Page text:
Art Exhibition in commemoration of member Hazel Goddard
I am the youngest sister of the late Hazel Goddard, who was a life-long member of The Hogarth and lived in Chiswick for over 40 years. Hazel would often bring me here when I was a child back in the 70’s during school holidays when I would come to stay with her, her husband Harry and their son Steven. She would always encourage and praise me for my drawing and painting efforts as a child and I feel that her encouragement gave me the initial drive and ambition to one day become an artist. Therefore, after attending Hazel’s wake here at The Hogarth in 2016, I felt it only fitting that I exhibit my work here as a small tribute, and to hopefully raise some funds for ‘MIND’, the National Association for Mental Health, a charity I feel compelled to support. Twenty percent of all sales from my current exhibition at The Hogarth will be donated.
Hazel I am told, was an inspiration to anyone wanting to live a healthy lifestyle. I spent the majority of my time with her when I was a child and ever since I can remember, she was effortlessly glamorous and gifted with natural beauty, even when wearing a face pack with cucumber slices on her eyes!
As her younger sister, she taught me how to wear lipstick, nail varnish and stilettos all before I was 12! This left a lasting impression on me that I cherish dearly.
Hazel did have a rather devilish side as she loved to play tricks on people. The most vivid for me at the age of four was when Hazel was in her late teens and still living at home. She somehow acquired a gorilla suit (goodness knows where from) but the plan was to knock on the front door and give mum a fright. Fortunately for mum but not for me, I heard the knock first so I opened the door to this furry ogre with a hideous mask. Despite screaming uncontrollably, the gorilla shooed me back in and shut the door again to have a second go. Mum came running, hesitantly opened the door with me still screaming at her feet, the gorilla roared and ran away!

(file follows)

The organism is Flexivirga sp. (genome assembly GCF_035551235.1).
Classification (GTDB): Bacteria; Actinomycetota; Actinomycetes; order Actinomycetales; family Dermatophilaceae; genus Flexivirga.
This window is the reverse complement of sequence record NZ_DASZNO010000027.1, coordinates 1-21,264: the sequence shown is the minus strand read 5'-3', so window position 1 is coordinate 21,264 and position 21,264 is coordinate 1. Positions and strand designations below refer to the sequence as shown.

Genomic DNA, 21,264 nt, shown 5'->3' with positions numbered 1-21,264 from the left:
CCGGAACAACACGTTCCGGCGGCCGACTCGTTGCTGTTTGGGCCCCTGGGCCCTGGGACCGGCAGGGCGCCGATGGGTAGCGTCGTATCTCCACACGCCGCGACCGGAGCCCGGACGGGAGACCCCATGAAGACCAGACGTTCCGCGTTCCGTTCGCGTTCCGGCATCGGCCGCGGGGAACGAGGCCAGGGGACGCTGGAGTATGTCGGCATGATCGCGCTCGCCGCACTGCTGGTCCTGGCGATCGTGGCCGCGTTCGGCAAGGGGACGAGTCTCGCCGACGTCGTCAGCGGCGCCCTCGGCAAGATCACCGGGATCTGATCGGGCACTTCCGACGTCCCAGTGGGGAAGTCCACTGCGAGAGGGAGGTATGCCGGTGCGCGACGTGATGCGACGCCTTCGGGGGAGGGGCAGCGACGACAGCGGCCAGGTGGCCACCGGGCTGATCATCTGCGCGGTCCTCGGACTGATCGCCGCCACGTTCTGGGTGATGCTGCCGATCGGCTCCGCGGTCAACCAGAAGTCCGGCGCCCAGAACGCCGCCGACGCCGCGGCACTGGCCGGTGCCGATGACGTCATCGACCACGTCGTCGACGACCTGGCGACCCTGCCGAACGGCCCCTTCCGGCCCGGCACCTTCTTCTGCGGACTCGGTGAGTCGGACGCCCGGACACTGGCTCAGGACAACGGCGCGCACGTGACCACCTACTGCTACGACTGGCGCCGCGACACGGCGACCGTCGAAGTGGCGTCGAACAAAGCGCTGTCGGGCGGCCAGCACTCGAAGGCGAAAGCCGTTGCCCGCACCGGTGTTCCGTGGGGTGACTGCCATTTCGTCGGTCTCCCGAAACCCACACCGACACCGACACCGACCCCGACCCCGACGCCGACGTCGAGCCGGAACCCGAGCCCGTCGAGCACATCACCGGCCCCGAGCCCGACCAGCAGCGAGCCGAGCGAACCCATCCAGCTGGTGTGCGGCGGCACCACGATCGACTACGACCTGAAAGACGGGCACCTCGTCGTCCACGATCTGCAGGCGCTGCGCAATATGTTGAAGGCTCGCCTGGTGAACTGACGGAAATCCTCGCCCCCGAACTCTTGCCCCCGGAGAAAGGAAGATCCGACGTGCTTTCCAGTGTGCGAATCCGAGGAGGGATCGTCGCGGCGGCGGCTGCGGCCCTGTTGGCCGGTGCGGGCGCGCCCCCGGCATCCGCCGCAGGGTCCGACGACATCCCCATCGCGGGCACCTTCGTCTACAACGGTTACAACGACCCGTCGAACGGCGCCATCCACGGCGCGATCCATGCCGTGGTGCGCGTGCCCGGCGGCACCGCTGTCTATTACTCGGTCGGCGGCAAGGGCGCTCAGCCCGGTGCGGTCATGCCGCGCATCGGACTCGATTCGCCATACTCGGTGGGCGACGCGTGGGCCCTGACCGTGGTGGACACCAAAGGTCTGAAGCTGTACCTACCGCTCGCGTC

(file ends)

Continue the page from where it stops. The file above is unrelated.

Poor mum, I don’t know to this day if she ever knew it was her daughter Hazel.
Another time was when mum called the fire brigade to break down the bathroom door as Hazel had locked herself in and wasn’t responding. After the lock was broken, there was Hazel, cool as a cucumber doing her mascara in the mirror. “What’s the matter?” Hazel asked!!
Hazel was born in Hurn, Christchurch and the family moved to Brighton and then to Lewes in East Sussex which is where I grew up. Despite having a tough childhood after losing her father at the tender age of 15, Hazel went on to become a devoted wife and mother and her outlook on life was to always look to the future and to not dwell on the past. The time I spent with Hazel, Harry and Steve in my childhood years was very precious and I have such treasured memories.
I began my art career in Lewes as a young adult with no formal training. My desire was to try and develop my own representations, so I emerged working part time, on commission and exhibited local landscapes.
Over the years I have become inspired by the surrounding woodland countryside of Sussex and I now paint landscapes in oils as well as large semi-abstract impressions, inspired from time spent in New Zealand some years ago. Through years of experimenting, these atmospheric semi-abstracts have organically evolved into natural formations of woodland, forests, caves and water.
Having the freedom to oscillate between two different styles of interrelated artwork is very liberating for me.
I work full time as a professional artist living and working in rural West Sussex. I exhibit independently, within groups as well as working on commission and am a proud member (and treasurer) of the prestigious Association of Sussex Artists.
In 2017, one of my botanical oil paintings was voted 3rd best by The People’s Choice at The Association of Sussex Artists exhibition and later purchased by The Horsham Museum and Art Gallery in West Sussex.
I have also received notable portrait commissions in the past, one of them being presented by Lord Monk Bretton of Barcombe, near Lewes, East Sussex in 1983, and another from the Arthur Conan-Doyle Association (Crowborough) in 2003.
I am sure Hazel would have been very proud of me, exhibiting at The Hogarth, a place where she spent so much time over her lifetime.
Carole’s exhibition is currently along the corridor up until Saturday 18 May 2019. Please contact Head of Art, Ambi Devetta for sale enquiries.
Go to www.caroleskinner-rupniak.com to see a full list of Carole’s work.